October 2011

Euro Summit Statement Explained

Okay, so here is the statement, but what does it mean?  Felix Salmon offers an unnamed advisor's flowchart.  Let's see if Money View thinking can do better.

Words are of limited help here (unless perhaps you are a Munchau!).  What is important is to understand the balance sheet relationships, and that takes a video.

Read more

NGDP target, in practice

By Daniel H. Neilson

Last week Goldman Sachs published a note in favor of the Fed's adopting a formal nominal GDP target, while Fed-watchers caught a whiff of a possible change in policy in the works. The proposal, specifically, is for the Fed to announce a target level for nominal GDP over the next 12 months, and to commit to undertaking asset purchases if it seemed that NGDP would come in too low. Scott Sumner, who has long advocated such a policy, felt vindicated, and other market monetarists also voiced their support. Even Paul Krugman seemed to think it might do some good. Read more

Margin Call--"Mama there's wolves in the house"

Jack Bauer comes to Wall Street, in the person of Sam Rogers, played by Kevin Spacey.  The thriller frame is achieved by compressing the slow motion train wreck of 2008 into only 24 hours.  (The time acceleration of the opening Manhattan shot foreshadows this compression, even as it pays homage to the opening shot of Inside Job.)  See reviews here and here. Read more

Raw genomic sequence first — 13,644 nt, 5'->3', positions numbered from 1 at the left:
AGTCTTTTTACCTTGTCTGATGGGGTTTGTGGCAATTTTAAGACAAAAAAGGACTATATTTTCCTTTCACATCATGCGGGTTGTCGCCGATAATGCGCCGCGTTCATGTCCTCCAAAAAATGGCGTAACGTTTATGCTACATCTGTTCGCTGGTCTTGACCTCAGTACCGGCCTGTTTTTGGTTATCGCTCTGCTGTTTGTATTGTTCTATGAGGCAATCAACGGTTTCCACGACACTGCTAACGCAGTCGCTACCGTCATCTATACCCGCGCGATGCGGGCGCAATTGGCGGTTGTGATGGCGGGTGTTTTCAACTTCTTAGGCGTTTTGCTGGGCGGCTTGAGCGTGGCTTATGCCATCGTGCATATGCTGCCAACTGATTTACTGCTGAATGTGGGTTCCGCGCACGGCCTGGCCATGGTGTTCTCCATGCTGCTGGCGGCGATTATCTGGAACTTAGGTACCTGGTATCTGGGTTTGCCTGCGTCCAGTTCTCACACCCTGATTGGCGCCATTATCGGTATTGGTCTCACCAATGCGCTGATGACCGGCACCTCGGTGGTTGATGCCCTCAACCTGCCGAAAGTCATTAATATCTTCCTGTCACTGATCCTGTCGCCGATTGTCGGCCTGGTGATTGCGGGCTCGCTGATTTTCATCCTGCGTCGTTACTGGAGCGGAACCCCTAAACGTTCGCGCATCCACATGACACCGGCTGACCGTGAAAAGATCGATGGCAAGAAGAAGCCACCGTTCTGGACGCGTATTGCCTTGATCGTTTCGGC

Making Markets

Plumbing Matters

The last few days have brought a remarkable, but as of yet unremarked, convergence of attention to the matter of making markets.   

We hear about the difficulty of implementing the so-called Volcker Rule, which requires drawing a bright line of some kind between proprietary trading (not allowed) and market making (allowed).  

We hear about banks getting out of the market making business, leading to unusually large spreads in corporate bond markets, large enough possibly to tempt others into the business. Read more

The price is wrong

Focus on quantities

By Daniel H. Neilson

Debate continues over what is the right level for the dollar–renminbi exchange rate. I find it hard to see how focusing on this one price will lead to a productive outcome, politically or economically. Debating the exchange rate focuses the attention on the metric that guides policy. A better approach is to focus on the other side of the coin, namely reserve accumulation.

China's accumulation of US dollar reserves, mainly Treasury debt these days, is not a by-product of its exchange-rate policy. It is the exchange-rate policy. Read more

First Liquidity, then Solvency

First ECB, then EFSF

Tightening money market conditions in Europe have now claimed their first victim, Dexia, and in so doing shifted the focus of policymakers from sovereign debt to banking recapitalization.  But it is just a change in approach; the underlying problem remains the same.

The demise of Dexia should remind everyone that liquidity kills you quick.  In this regard, Trichet's reminder that no European bank should worry about liquidity is reassuring, or should be anyway.

Read more

Lords of Finance Redux

Forget the G7, Watch the C5

Martin Wolf endorses Adam Posen's call for quantitative easing at the Bank of England, and then goes one better, calling for direct monetary finance of government spending, i.e. helicopter money. Read more